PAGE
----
Saturday, February 16, 2019
Olivebank Crew

This is the story of a remarkable achievement. How one man built an amazing shipping empire throughout his long life, weathering the ups and downs along the way, and going from strength to strength.

From 1885 onwards for well over 100 years, the iconic British shipping company called the Bank Line, criss crossed the globe with a fl eet of up to 50 ships. Trading to all ports in the world within 60 degrees north and south, and visiting remote locations on all the continents, the ships could regularly be seen in most ports with their distinctive buff and black funnel. For this writer, sailing on the long and often mysterious voyages in the 1950’s, the sight of another Bank Line ship toiling away in an arrival port engendered a feeling hard to describe. It was a strange mixture of pride, curiosity and camaraderie. Today, the ships are all gone, another victim, mainly of rampant containerisation, but it might be said that the special hunger for success died with the founder. It was a magic ingredient only gifted to true entrepreneurs.

The build up began in sail, continued into steam, and then continued into a fleet of modern diesel vessels. Like many of the traditional shipping companies, the fleet successfully weathered two world wars, and numerous economic crises, including the Great Depression. A heavy price was paid however. For example, a venture into tankers in the Second World War, owning ships with names beginning with an ‘ Inver’ prefix ended with the whole fleet of seven vessels being lost to torpedoes and mines from enemy action.

The full story of the Bank Line growth would fill a fascinating book or two, but this brief overview of the ‘glory’ years from a mariner’s perspective, only aims to highlight the scale of the growth, together with some of the achievements and some of the setbacks.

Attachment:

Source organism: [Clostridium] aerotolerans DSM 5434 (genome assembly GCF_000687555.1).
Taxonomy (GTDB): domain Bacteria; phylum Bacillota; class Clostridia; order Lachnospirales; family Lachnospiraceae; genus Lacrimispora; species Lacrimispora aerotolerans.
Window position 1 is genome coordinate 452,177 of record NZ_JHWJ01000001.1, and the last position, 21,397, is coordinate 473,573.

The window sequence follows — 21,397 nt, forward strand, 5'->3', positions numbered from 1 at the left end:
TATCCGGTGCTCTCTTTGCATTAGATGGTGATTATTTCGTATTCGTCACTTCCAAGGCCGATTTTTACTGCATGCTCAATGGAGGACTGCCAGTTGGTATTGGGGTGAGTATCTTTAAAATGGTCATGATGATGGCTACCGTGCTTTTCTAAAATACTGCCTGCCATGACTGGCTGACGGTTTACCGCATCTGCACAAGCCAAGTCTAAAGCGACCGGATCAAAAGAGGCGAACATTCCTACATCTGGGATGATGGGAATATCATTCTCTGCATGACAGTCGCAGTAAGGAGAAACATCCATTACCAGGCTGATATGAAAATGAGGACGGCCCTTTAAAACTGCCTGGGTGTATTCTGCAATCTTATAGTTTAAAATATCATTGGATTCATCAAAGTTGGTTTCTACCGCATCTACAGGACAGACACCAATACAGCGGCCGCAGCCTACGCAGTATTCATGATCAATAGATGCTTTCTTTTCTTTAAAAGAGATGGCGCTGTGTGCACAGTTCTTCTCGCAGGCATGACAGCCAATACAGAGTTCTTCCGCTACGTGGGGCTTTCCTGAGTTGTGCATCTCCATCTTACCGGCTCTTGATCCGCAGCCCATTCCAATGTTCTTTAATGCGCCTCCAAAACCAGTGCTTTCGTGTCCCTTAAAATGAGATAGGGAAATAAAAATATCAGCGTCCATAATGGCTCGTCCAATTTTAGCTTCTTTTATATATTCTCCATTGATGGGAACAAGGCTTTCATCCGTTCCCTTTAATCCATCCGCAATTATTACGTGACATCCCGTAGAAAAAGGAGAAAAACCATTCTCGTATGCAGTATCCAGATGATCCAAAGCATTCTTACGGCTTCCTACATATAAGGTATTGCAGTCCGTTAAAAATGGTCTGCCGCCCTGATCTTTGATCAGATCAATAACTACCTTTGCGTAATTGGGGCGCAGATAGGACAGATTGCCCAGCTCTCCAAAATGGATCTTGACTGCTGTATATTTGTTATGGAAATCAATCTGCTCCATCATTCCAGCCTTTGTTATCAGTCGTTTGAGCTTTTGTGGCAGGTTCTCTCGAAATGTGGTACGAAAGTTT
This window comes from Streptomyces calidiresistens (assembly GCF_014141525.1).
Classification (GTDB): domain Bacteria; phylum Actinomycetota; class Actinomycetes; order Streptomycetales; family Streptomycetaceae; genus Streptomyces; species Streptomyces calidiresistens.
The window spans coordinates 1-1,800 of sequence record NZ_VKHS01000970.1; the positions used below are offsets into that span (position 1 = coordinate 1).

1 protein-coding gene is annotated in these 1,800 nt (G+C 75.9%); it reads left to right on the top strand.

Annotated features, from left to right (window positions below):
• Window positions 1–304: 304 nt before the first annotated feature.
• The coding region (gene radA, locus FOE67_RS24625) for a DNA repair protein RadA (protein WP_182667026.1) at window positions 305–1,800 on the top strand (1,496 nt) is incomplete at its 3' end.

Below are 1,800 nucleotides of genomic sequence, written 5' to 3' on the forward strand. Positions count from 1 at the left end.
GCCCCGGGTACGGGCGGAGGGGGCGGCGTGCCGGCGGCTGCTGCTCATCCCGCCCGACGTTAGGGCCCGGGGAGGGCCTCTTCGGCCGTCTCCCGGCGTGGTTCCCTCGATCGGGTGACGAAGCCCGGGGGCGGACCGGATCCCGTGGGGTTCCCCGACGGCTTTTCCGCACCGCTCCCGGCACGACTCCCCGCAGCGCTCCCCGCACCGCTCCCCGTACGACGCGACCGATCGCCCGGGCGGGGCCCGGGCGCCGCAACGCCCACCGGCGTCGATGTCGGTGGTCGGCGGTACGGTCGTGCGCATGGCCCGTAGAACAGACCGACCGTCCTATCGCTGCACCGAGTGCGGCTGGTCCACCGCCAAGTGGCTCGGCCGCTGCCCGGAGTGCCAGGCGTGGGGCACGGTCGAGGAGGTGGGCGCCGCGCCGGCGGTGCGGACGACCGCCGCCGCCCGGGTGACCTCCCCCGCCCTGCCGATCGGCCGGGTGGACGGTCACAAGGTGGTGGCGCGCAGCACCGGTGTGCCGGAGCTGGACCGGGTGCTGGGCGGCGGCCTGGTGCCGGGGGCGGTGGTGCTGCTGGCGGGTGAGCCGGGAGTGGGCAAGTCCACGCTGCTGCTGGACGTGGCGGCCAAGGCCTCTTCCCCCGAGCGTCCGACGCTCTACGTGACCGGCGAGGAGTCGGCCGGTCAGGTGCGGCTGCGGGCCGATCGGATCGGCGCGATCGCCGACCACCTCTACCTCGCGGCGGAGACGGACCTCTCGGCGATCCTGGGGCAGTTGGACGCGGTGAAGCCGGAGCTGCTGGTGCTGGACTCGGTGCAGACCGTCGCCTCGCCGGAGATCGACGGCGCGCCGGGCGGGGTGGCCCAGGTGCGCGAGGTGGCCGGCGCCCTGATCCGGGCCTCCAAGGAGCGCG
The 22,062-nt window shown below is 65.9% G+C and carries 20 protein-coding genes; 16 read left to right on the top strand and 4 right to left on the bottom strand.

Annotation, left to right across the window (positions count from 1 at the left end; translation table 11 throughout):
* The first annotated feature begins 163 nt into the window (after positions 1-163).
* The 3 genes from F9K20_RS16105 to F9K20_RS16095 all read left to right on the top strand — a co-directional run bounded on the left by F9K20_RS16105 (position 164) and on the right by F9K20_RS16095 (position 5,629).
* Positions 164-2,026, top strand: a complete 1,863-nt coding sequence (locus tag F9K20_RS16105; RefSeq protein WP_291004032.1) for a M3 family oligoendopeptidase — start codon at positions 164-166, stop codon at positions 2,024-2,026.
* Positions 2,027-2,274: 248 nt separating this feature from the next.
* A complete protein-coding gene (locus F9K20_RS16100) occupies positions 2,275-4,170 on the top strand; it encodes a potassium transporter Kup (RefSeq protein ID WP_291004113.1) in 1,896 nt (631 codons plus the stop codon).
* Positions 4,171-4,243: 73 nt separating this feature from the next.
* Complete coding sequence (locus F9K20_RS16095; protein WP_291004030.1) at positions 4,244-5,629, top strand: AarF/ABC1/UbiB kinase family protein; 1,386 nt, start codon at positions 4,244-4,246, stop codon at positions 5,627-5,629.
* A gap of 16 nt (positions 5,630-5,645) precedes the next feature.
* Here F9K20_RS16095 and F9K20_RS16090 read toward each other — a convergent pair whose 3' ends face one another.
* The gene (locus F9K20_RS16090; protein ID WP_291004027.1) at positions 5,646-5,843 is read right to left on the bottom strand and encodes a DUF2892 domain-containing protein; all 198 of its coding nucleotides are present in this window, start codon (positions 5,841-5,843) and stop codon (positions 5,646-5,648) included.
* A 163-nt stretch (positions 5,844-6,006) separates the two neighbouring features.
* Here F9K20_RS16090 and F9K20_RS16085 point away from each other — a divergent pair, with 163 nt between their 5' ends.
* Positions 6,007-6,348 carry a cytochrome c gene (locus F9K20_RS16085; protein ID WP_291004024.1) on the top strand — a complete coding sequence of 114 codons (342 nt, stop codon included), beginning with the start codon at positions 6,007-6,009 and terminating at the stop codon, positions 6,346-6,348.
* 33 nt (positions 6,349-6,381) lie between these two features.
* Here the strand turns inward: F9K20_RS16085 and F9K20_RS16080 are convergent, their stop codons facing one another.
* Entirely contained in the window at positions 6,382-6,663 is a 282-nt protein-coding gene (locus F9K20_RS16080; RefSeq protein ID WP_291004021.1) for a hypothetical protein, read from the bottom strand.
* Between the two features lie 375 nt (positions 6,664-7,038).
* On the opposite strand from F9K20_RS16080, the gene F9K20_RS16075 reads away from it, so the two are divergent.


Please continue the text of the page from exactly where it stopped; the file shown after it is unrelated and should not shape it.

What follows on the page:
The entrepreneurial owner was a young man called Andrew Weir, born into a family of cork merchants in Scotland, and he was imbued with the essential ingredients for success - hard work, shrewdness, and above all, vision. The sailing fleet he built up rapidly became the largest under the red ensign.

Today, we have not only the benefit of hindsight, but a clearer picture of this sailing ship achievement, and it is impossible not to be awed by the risk that owners, and particularly seafarers faced in that age. Nearly half of the vessels met an untimely end from stranding, burning, or simply going missing on passage, an all too frequent ending. One noted graveyard in the sailing ship era was the trade with coal from Australian ports like Newcastle to the Nitrate loading berths in Chile.

Looking looking through the fleet lists, this was the fate of at least three of the Weir fleet. Of all the handsome sailing ships built for Andrew Weir, the Beechbank, one of an eight ship order, stands out for she somehow managed 32 years afloat, a rare feat. Wrecks from the fleet dotted the world, for example at Goto Island, Japan (Ann Main), Goodwin sands, (Hazelbank), Isle of Arran, (Elmbank), Mozambique Channel, (Fernbank), Iquique Chile, (Oakbank), Recife, (Trafalgar), Chinchas, Chile, (Forthbank), Scilly Isles, (Thornliebank), and many more.